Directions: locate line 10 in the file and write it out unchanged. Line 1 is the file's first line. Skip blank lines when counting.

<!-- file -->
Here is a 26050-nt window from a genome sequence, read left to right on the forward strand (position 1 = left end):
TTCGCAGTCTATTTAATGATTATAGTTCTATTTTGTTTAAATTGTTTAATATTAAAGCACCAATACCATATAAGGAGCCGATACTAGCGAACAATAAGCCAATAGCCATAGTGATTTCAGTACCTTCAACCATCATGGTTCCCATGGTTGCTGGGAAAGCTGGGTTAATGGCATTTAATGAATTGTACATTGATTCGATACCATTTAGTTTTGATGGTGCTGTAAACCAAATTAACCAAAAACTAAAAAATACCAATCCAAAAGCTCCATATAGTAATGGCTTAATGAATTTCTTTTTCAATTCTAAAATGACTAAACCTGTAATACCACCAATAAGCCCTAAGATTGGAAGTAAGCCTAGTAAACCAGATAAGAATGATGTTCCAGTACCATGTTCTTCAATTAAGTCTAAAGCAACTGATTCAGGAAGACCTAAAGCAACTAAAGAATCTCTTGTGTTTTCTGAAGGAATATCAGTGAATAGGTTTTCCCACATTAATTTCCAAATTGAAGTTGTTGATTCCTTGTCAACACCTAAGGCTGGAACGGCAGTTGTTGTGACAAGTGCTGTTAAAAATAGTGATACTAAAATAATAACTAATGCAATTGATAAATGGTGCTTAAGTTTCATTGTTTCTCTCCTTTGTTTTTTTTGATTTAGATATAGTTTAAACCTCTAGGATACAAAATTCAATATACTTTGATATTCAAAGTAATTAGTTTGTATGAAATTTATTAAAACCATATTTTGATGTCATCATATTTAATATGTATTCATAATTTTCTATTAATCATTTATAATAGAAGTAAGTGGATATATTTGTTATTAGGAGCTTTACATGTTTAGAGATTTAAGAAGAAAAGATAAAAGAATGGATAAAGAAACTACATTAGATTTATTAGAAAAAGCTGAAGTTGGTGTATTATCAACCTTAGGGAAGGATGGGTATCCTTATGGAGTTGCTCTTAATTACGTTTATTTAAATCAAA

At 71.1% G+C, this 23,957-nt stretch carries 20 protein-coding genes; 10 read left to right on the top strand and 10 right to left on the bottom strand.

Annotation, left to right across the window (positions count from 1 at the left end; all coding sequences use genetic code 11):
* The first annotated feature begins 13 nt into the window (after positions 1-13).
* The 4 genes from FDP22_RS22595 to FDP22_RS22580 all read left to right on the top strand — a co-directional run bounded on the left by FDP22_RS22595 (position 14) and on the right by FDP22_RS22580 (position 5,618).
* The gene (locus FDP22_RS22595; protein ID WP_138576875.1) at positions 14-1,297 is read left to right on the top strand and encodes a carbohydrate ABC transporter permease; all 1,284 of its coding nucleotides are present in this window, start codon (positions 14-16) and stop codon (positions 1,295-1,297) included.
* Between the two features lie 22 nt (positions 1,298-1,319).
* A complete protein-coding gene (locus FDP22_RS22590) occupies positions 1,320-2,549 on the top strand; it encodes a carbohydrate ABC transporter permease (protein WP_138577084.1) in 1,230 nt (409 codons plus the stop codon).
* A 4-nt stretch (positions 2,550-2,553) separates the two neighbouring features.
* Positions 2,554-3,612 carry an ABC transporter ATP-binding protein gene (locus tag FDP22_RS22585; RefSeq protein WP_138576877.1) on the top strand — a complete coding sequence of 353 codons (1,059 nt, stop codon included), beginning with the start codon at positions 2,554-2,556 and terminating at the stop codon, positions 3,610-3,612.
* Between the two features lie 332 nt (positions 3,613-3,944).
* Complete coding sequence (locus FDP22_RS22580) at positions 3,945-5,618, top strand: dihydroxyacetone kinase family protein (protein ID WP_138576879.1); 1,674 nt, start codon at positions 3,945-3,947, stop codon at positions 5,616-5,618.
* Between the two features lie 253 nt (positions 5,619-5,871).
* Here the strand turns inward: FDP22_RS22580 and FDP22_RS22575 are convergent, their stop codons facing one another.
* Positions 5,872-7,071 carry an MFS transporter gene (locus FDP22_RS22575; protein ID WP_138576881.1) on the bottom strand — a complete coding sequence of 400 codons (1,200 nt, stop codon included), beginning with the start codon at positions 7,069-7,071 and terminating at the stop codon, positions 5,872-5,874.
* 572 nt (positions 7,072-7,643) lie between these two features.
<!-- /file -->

* A 4-nt stretch (positions 2,550-2,553) separates the two neighbouring features.